None of us in the United States– no family or individual, no industry or business, and no government agency – is immune from the potential devastation that cyber-attacks can wreak. No particular reminder is needed. Each day, our nation’s economic and national security must guard against attack or threat of cowardly villainy at home and increasingly abroad. It is all too common that we receive reports of cyber criminals operating their virulent schemes, often securely outside the reach of U.S. authorities, either privately or with the veiled support of nation states seeking to do us and our assets and resources grave harm. The nation’s critical infrastructure remains an especially vulnerable target. Individually or collectively, our power, water, transportation, and communication systems have been characterized (by the Department of Homeland Security) as “the backbone of our nation’s economy, security and health.”
Recognizing their vital role and vulnerability, Congress has added support for the National Institute of Standards and Technology (“NIST”) to continue to lead the effort to help owners and operators effectively manage cybersecurity risks for their critical infrastructure. Congress acted by codifying NIST initiatives as part of a series of cyber security-related bills it passed last year. Under the Cybersecurity Enhancement Act of 2014 (the “Act”), NIST is required to further facilitate and support the Cybersecurity Framework, which seeks to implement efficient standards and procedures to reduce cyber risks to critical infrastructure. NIST already began the efforts in response to President Obama’s Executive Order 13636, and released the first version of the framework on February 12, 2014. The Act also supports cybersecurity research and improves public awareness of cybersecurity issues. As a result, cybersecurity vendors will benefit and be well-positioned to help critical infrastructure owners. For example, cybersecurity vendors will use their expertise to assess the maturity level of an organization’s current cybersecurity, such as employee training and incident response plans, and enact a plan of action. Under the Framework, manufacturers are expected to bolster their defenses against cyber threats in all industries.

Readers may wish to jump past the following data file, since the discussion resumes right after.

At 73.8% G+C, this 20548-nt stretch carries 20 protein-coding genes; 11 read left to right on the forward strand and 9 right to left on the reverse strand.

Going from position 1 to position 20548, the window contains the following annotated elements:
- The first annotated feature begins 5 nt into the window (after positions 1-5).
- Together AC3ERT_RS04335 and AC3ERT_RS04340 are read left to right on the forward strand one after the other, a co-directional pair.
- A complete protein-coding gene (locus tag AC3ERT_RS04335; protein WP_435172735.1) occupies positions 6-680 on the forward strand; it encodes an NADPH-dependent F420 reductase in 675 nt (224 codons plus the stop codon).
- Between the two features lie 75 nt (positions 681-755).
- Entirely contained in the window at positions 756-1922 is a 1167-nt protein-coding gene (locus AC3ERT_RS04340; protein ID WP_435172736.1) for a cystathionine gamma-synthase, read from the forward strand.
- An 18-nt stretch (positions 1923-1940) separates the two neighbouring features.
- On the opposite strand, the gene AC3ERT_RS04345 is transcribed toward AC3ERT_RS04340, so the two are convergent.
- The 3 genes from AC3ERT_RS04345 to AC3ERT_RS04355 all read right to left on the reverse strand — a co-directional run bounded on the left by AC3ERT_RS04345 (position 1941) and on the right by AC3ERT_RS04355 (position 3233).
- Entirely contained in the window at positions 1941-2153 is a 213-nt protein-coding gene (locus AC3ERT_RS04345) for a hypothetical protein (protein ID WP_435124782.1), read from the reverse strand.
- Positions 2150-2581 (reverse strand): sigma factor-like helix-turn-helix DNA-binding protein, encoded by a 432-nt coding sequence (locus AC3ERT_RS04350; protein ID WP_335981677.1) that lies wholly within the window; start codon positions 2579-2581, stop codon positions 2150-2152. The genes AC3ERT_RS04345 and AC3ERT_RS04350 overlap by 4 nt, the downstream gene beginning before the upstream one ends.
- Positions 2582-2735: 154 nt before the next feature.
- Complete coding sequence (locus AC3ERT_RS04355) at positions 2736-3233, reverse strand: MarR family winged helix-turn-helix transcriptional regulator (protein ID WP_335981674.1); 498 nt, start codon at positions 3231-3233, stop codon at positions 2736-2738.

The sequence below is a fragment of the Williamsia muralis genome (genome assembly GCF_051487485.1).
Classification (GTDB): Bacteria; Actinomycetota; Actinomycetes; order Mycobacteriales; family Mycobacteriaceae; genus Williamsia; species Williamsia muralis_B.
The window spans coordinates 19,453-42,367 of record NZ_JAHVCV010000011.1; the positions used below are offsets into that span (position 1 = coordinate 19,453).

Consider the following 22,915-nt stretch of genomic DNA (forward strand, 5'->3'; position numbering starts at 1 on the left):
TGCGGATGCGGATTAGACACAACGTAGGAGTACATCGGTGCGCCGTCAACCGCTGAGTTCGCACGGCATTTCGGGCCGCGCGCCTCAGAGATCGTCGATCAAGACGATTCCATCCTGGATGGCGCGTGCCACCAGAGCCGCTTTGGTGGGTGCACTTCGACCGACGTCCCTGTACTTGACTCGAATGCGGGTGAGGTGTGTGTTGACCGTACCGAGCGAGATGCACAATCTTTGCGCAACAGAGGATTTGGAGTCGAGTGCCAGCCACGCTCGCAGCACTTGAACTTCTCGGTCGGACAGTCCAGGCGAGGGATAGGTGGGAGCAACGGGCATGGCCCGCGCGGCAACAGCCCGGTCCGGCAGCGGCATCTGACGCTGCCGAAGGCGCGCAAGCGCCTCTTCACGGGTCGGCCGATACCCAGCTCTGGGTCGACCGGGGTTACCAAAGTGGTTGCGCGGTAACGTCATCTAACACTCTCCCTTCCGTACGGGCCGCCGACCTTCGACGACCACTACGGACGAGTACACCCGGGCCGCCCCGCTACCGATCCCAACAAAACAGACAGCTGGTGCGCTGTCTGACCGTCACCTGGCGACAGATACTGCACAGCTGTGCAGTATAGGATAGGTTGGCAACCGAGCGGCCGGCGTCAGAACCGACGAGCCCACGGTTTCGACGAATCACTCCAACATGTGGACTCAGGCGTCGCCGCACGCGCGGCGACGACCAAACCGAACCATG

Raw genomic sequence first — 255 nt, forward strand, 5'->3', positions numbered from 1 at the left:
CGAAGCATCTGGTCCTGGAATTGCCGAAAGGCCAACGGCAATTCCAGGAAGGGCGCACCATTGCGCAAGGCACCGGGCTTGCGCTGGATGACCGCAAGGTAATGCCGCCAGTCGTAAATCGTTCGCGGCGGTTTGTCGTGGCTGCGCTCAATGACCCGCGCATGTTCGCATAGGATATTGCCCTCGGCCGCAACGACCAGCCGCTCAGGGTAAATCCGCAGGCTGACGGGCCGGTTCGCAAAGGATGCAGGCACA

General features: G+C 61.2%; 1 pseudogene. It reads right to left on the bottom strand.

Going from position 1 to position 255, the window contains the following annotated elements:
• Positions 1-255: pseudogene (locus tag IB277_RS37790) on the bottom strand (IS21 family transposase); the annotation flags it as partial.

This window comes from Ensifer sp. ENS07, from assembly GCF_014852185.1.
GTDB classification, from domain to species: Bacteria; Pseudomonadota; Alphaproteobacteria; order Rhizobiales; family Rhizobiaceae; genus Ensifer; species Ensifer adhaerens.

The Act directs NIST to continue to collaborate with industry and government to develop the Framework. It requires the Director of NIST to use a wide range of industry expertise and work with U.S. and international agencies to come up with the optimal approach. The Act’s Framework is intended to encourage owners and operators of critical infrastructure to capitalize on information security features to identify, assess, and manage cyber risks. Participation in the Framework continues to be voluntary, and there is no added regulation. To encourage private sector participation, the Act prohibits federal, state, tribal, and local agencies from regulating the activity of any entity or diverting information outside the program.
Research and Development, Cybersecurity Workforce and Public Awareness
To further prepare for future cybersecurity challenges, the Act also directs federal agencies to develop and, every four years, update a cybersecurity plan. Another key feature is to guide the overall direction of cybersecurity research, and the Act adds to the National Science Foundation’s research and development grant areas, including network communications protocols, software engineering, secure wireless networks, mobile devices, and cloud infrastructure.
Finally, the Act enlists people in the private sector to carry out IT security duties and encourages cybersecurity innovations. National cybersecurity awareness and education programs are mandated to continue under NIST. The target audience for these new cybersecurity best practices is intentionally broad: individuals, small to medium-sized businesses, educational institutions, and state, local, and tribal governments. In light of the magnitude and commitment of the program, public awareness and understanding should improve, and, it is hoped, the harrowing threats and damage to our nation’s critical infrastructure will be significantly reduced.